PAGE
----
Thuggish's picture
Thuggish from Vegas is reading Day of the Jackal January 15, 2014 - 1:07pm

What, if anything, would you say is the difference between a write club and beta reading?

V.R.Stone's picture
V.R.Stone from London is reading Savages by Don Winslow January 17, 2014 - 9:15am

Damn, I've fallen at the third hurdle.

I posted the next chunk of the book, but only the scenes involving one of the characters, with just brief sentences describing what the other characters were doing elsewhere. I re-read it and decided that doing it that way absolutely killed the tension. So I deleted it from the workshop. 15 points I ain't never gonna get back...

Thuggish's picture
Thuggish from Vegas is reading Day of the Jackal January 17, 2014 - 9:42am

What are points?

V.R.Stone's picture
V.R.Stone from London is reading Savages by Don Winslow January 17, 2014 - 1:22pm

You earn points for reviewing LitReactor workshop submissions and then spend the points to submit your own work for review.

Dmcleod's picture
Dmcleod from Florida is reading Molloy January 22, 2014 - 4:30pm

How might one go about "auditioning" for this Write Club? I heard about it on the Booked podcast and it is very intriguing.

Gordon Highland's picture
Gordon Highland from Kansas City is reading Secondhand Souls by Christopher Moore January 22, 2014 - 4:49pm

Renee up there ^^ could probably tell you. Usually it opens up in November-ish to get ready for the following year. I was in it for several years; not sure how they're handling it at the moment as things evolve.

 

Also: Booked, woot!

Dmcleod's picture
Dmcleod from Florida is reading Molloy January 22, 2014 - 7:22pm

Hey! you had an interview on there. I am years late but I am about to get my claws on a copy of of Warmed & Bound. Cant wait.

Gordon Highland's picture
Gordon Highland from Kansas City is reading Secondhand Souls by Christopher Moore January 22, 2014 - 8:06pm

Can't go wrong with that book; it's excellent. Enjoy!

And yep, they interviewed me for episode #33, featured a clip from a reading in #68, and reviewed my novel Flashover in #89.

Dwayne's picture
Dwayne from Cincinnati, Ohio (suburbs) is reading books that rotate to often to keep this updated January 25, 2014 - 1:33am

Write club still open?

ReneeAPickup's picture
Class Facilitator
ReneeAPickup from Southern California is reading Wanderers by Chuck Wendig January 26, 2014 - 8:54pm

Let's see if I get everyone's questions...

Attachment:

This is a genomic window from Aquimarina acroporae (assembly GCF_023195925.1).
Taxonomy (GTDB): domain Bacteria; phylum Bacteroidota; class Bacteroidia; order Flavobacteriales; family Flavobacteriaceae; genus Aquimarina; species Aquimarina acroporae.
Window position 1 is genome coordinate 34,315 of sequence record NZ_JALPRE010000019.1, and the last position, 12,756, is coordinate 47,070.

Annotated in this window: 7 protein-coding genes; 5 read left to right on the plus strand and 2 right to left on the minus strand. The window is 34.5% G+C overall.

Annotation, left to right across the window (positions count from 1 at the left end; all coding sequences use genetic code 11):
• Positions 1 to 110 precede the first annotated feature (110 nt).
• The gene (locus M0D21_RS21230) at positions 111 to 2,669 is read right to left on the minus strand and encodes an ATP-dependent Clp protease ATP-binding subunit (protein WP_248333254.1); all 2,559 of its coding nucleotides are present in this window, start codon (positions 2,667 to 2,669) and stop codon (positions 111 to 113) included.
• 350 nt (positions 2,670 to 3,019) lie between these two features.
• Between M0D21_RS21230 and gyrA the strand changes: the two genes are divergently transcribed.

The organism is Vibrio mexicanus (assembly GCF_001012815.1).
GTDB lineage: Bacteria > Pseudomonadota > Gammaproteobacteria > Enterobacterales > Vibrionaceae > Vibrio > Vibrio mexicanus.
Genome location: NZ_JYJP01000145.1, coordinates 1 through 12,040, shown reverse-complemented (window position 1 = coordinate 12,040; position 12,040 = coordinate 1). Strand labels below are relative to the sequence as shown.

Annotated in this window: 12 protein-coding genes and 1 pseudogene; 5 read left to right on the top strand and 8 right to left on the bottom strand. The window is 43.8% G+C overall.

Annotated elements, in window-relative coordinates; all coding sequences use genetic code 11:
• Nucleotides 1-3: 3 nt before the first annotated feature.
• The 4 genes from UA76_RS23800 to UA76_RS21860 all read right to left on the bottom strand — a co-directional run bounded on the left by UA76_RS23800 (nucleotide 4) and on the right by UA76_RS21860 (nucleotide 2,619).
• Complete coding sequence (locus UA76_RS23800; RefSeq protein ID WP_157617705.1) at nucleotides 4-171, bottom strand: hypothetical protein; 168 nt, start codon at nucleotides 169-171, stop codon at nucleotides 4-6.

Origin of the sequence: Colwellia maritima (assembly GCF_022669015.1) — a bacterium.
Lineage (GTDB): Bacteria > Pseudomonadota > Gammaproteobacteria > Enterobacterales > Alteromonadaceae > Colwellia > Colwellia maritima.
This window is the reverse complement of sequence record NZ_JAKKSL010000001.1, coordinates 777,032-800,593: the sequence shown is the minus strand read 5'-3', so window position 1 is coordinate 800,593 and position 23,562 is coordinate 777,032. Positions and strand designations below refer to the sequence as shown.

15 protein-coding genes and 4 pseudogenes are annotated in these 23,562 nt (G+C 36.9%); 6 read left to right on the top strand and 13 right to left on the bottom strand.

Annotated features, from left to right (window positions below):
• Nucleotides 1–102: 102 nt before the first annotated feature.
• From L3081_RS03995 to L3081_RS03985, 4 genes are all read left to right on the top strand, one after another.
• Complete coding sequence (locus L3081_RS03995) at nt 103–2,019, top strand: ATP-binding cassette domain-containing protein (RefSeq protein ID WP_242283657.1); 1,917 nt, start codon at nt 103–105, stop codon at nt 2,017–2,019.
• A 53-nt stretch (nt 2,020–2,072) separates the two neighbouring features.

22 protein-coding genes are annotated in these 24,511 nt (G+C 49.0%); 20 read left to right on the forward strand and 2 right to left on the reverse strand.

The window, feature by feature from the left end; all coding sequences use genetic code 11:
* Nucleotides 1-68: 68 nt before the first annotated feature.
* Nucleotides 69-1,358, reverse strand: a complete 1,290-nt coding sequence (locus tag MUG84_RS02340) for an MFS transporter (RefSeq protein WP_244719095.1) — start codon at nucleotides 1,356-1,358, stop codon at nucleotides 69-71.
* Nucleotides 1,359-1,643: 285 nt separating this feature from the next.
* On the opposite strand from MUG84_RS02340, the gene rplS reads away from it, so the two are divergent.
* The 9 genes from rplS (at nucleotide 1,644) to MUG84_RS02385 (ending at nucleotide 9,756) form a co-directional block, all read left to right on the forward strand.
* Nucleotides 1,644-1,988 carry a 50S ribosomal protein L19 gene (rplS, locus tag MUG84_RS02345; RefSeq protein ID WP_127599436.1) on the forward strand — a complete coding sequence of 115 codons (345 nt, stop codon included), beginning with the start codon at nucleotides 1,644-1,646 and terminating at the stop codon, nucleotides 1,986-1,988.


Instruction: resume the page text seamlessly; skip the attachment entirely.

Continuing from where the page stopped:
Gordon, I came upon this thread and tried to reserach this Write Club that's mentioned. All I found was an in-person group that meets in a few major cities. Am I looking at the correct "Write Club?" I got the impression from this discussion it was on-line, but maybe I'm wrong.

Wrong Write Club. I know someone who got as far as signing up with the Write Club you're talking about before realizing it wasn't the right thing. It's a fully online, private forum. And yes, I am one of the admins this year.

What, if anything, would you say is the difference between a write club and beta reading?

A two way relationship. With beta-readers, you write it all out, they read it. With WC you're giving and taking which means you and your partners know each other's strengths and weaknesses, and you go through your work over a longer length of time. 

How might one go about "auditioning" for this Write Club? I heard about it on the Booked podcast and it is very intriguing.

It's not all that crazy. You have to be invited, so look out for people who are in (hey, I'm in, you see me, right??), then you have to provide a synopsis of your novel. As Gordon mentioned, invitations usually go out in November, registration starts in December, and we get to work in January. So around the end of the year is the time to keep your ears perked.

Write club still open? 

Short answer: No. Longer answer: see above.

Kind of wish this discussion had started in Nov/Dec. we were trying to recruit pretty hard as a lot of the old guard has sort of graduated from the WC format.
 

 

Gordon Highland's picture
Gordon Highland from Kansas City is reading Secondhand Souls by Christopher Moore January 26, 2014 - 11:31pm

Thanks for chiming in, Renee!

V.R.Stone's picture
V.R.Stone from London is reading Savages by Don Winslow January 27, 2014 - 8:30am

If anyone's interested, this has been my experience so far of posting novel chapters in the LitReactor workshop (and someone else is doing the same thing now, so they might have something to add in a while):

The short version is, I'm really glad I did it and, so far, my main reservations have been unwarranted.